Will Arnett is hilarious as the brooding crimefighter, as is Michael Cera, portraying the incessantly peppy Robin. A host of other stars provide the voices of the familiar supporting characters, which include Bane, Superman, Green Lantern, Harley Quinn, and more.

Because we've already had The LEGO Movie, the sense of LEGO-world-come-to-life discovery may not be there as strongly this time, but that's an extremely minuscule point. The LEGO Batman Movie is overwhelmingly a joy to watch. Every second is packed with visual creativity, humor, and heart.

( 1/2 out of four)

Blu-ray Features:

The LEGO Batman Movie comes to Ultra HD Blu-ray combo pack, 3D Blu-ray, and Blu-ray combo pack on June 13. (Disclosure: A complimentary copy of the 3D Blu-ray was provided by Warner Bros. Home Entertainment for review purposes.)

The 3D presentation on the disc is outstanding. Whereas some 3D movies make you very aware of the format at all times, it is integrated naturally here, adding a nice sense of depth to the LEGO environments. When elements emerge into the foreground, they do so smoothly and not in a distracting manner. The effect adds a layer of fun to the film. Color quality remains bright and crisp throughout. All the way around, this is a high-quality 3D transfer. If, for some reason, you prefer 2D, a second Blu-ray in the box has the film in that format.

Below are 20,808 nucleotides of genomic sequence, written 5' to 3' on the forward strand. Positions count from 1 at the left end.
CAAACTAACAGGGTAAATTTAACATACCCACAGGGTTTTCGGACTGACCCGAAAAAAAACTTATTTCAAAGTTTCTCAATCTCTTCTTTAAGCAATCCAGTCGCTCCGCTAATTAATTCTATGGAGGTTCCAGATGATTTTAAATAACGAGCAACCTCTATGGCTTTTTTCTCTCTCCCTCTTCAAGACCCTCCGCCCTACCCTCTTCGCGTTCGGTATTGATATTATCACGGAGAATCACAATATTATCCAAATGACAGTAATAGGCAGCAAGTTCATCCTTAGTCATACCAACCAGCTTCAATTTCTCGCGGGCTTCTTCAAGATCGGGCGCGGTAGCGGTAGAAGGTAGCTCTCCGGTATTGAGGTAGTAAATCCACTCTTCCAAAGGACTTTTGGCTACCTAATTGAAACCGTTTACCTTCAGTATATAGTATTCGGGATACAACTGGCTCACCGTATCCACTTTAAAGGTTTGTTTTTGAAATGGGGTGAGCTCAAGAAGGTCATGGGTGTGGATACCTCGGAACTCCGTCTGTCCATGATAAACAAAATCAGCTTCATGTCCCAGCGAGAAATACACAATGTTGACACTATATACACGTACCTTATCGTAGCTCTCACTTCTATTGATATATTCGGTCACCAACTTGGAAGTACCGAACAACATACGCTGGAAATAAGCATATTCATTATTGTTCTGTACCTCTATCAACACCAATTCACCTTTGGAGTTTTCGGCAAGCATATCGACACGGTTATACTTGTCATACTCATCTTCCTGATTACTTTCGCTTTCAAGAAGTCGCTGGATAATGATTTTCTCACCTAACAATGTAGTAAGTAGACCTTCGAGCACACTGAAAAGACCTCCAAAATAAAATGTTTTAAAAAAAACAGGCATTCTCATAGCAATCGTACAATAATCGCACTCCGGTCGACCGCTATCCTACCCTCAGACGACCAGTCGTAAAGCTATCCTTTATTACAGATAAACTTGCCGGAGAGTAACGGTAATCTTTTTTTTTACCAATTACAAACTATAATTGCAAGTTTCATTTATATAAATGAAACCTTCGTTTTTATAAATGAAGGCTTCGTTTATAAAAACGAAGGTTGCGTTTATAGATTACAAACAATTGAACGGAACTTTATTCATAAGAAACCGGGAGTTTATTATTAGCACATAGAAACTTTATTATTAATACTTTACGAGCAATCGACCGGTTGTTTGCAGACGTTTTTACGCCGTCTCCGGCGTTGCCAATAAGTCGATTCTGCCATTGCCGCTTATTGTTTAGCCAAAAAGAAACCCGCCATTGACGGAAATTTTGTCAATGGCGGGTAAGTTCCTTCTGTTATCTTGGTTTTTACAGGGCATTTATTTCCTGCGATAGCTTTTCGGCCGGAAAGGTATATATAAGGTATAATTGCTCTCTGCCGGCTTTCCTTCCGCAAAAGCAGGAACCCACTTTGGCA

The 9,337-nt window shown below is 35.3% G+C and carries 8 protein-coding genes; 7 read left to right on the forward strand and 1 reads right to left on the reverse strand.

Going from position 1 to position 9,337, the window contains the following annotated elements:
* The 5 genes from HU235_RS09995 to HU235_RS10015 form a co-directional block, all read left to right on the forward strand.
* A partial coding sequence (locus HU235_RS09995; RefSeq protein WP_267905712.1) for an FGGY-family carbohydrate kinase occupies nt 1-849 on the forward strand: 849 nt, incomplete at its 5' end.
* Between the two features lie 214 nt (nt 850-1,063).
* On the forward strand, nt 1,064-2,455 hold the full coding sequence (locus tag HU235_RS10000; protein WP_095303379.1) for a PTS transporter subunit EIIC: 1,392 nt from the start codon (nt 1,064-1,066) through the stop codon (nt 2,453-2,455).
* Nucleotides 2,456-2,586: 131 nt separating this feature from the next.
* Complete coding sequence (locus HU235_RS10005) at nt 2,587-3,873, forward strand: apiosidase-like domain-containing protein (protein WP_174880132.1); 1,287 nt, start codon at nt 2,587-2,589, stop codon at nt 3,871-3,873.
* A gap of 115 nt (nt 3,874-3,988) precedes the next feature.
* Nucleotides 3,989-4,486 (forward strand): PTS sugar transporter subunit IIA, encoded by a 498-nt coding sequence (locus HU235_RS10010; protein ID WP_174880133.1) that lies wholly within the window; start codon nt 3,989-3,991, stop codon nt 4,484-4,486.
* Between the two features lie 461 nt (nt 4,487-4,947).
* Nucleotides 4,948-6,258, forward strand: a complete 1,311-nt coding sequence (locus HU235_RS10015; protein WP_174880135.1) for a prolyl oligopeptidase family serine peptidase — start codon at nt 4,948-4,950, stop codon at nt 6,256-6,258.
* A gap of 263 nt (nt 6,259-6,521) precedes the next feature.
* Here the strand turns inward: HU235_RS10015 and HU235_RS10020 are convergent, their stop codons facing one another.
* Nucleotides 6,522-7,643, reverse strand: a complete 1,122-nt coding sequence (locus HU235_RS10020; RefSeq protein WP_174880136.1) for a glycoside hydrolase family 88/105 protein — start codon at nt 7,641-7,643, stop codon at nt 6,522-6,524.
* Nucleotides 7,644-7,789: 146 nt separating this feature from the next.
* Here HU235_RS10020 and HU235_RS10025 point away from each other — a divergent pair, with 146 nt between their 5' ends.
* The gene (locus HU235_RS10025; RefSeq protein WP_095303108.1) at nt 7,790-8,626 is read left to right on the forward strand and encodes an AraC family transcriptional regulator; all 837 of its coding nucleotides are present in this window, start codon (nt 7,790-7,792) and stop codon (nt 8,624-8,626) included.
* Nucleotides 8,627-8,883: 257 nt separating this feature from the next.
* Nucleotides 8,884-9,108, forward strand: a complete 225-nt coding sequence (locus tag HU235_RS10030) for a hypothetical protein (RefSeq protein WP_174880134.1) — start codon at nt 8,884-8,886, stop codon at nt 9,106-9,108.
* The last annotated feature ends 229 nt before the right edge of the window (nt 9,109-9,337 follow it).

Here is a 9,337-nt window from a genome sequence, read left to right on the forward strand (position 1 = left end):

There are plenty of bonus features on the disc, too, starting off with a lively audio commentary from director Chris McKay and several cast/crew members. After that, there are four animated LEGO Batman short films: Dark Hoser, Batman Is Just Not That Into You, Cooking with Alfred, and Movie Sound Effects: How Do They Do That? All contain the same great wit found in the main attraction itself. They're a lot of fun to watch, as is The Master, a very funny LEGO Ninjago short.

Six featurettes take you behind the scenes, showing how the movie was conceived and produced, and how the actors crafted their vocal performances. One section lets us peek at LEGO workers using real building bricks to come up with designs for the film. The Comic Con panel is also included. All the segments are slickly produced, giving you an understanding of just what an imaginative process creating The LEGO Batman Movie was.

Elsewhere, you'll find some deleted scenes, many still in the storyboard stage, showing some jokes and gags that were at one time under consideration for use in the picture. It's interesting to see some of the ideas that didn't quite make the cut. The winning entry in a LEGO fan filmmaking contest is additionally on the disc, as are a handful of theatrical trailers and social promos.

With a terrific feature, superb 3D, and an impressive array of supplementary material, The LEGO Batman Movie Blu-ray is well worth adding to your home library.

The LEGO Batman Movie is rated PG for rude humor and some action. The running time is 1 hour and 44 minutes.